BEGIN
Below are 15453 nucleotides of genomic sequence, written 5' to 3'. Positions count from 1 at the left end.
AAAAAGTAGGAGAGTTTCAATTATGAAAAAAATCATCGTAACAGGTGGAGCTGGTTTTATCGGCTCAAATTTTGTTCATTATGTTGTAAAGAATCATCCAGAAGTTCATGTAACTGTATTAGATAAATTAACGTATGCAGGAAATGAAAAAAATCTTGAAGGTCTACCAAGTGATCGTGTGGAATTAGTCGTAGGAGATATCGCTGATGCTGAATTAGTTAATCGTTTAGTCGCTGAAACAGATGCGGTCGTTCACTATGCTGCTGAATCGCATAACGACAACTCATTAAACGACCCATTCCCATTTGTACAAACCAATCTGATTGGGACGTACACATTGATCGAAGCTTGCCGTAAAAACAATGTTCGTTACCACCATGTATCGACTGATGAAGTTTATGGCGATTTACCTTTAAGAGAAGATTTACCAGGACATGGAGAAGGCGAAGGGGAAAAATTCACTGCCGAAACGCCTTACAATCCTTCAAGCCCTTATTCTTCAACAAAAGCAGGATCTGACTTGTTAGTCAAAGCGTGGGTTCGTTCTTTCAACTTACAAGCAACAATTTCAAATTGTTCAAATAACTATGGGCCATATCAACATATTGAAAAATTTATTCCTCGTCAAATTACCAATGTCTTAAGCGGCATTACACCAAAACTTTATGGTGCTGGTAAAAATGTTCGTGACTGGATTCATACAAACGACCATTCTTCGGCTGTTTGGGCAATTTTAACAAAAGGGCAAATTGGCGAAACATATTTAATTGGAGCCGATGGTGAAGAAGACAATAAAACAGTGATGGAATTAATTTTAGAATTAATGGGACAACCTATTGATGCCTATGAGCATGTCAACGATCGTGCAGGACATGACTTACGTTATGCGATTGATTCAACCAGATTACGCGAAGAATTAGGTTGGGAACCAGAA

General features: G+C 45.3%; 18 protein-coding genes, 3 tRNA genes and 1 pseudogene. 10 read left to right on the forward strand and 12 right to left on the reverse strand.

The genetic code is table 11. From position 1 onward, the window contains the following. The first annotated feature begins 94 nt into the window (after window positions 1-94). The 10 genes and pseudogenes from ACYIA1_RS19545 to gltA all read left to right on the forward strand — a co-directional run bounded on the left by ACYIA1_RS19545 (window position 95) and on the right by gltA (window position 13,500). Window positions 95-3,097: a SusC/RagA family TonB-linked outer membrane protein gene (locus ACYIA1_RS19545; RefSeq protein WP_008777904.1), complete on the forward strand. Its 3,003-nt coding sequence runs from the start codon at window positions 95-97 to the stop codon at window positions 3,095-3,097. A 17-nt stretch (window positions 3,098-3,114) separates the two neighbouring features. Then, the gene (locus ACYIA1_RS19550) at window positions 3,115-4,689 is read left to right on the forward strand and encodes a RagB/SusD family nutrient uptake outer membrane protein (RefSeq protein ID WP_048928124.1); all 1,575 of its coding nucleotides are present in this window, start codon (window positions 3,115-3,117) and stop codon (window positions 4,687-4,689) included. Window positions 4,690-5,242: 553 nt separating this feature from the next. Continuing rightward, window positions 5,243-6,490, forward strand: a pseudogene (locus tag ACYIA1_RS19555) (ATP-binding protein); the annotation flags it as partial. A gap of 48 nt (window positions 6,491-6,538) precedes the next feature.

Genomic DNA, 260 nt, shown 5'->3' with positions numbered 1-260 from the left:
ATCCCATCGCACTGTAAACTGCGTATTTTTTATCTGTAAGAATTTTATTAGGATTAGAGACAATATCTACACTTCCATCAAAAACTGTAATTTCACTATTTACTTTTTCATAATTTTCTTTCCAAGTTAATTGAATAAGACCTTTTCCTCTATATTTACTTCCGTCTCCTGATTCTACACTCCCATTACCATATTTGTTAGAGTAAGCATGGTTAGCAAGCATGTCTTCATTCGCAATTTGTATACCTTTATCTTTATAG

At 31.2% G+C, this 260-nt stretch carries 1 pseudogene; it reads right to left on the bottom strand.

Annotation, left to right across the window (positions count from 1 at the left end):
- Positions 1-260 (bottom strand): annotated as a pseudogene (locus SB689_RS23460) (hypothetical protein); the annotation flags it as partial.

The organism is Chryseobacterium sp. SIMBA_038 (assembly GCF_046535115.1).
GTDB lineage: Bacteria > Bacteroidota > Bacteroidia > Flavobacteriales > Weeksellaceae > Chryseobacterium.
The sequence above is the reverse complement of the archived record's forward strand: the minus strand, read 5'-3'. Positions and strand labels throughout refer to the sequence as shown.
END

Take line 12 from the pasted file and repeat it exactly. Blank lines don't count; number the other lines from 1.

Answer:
The sequence above is the reverse complement of the archived record's forward strand: the minus strand, read 5'-3'. Positions and strand labels throughout refer to the sequence as shown.